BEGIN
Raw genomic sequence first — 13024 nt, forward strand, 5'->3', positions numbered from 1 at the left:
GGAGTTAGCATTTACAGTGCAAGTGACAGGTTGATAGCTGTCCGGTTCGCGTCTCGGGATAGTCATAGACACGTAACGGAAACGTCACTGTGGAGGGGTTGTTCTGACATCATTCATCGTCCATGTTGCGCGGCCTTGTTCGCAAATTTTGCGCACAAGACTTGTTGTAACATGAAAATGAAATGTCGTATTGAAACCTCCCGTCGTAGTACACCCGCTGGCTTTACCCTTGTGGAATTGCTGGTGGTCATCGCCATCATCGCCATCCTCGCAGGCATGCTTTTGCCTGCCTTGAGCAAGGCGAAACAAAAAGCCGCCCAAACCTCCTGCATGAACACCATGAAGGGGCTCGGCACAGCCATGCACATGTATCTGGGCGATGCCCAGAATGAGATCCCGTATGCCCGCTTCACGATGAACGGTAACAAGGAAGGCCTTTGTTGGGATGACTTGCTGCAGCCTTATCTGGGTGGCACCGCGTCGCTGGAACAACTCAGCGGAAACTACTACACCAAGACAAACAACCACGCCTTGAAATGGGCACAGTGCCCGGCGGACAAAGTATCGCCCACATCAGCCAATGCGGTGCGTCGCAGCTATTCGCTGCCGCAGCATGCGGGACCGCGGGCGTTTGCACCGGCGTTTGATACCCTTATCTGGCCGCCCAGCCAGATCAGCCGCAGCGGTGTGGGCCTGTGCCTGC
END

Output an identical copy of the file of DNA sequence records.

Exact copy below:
Raw genomic sequence first — 13024 nt, forward strand, 5'->3', positions numbered from 1 at the left:
GGAGTTAGCATTTACAGTGCAAGTGACAGGTTGATAGCTGTCCGGTTCGCGTCTCGGGATAGTCATAGACACGTAACGGAAACGTCACTGTGGAGGGGTTGTTCTGACATCATTCATCGTCCATGTTGCGCGGCCTTGTTCGCAAATTTTGCGCACAAGACTTGTTGTAACATGAAAATGAAATGTCGTATTGAAACCTCCCGTCGTAGTACACCCGCTGGCTTTACCCTTGTGGAATTGCTGGTGGTCATCGCCATCATCGCCATCCTCGCAGGCATGCTTTTGCCTGCCTTGAGCAAGGCGAAACAAAAAGCCGCCCAAACCTCCTGCATGAACACCATGAAGGGGCTCGGCACAGCCATGCACATGTATCTGGGCGATGCCCAGAATGAGATCCCGTATGCCCGCTTCACGATGAACGGTAACAAGGAAGGCCTTTGTTGGGATGACTTGCTGCAGCCTTATCTGGGTGGCACCGCGTCGCTGGAACAACTCAGCGGAAACTACTACACCAAGACAAACAACCACGCCTTGAAATGGGCACAGTGCCCGGCGGACAAAGTATCGCCCACATCAGCCAATGCGGTGCGTCGCAGCTATTCGCTGCCGCAGCATGCGGGACCGCGGGCGTTTGCACCGGCGTTTGATACCCTTATCTGGCCGCCCAGCCAGATCAGCCGCAGCGGTGTGGGCCTGTGCCTGC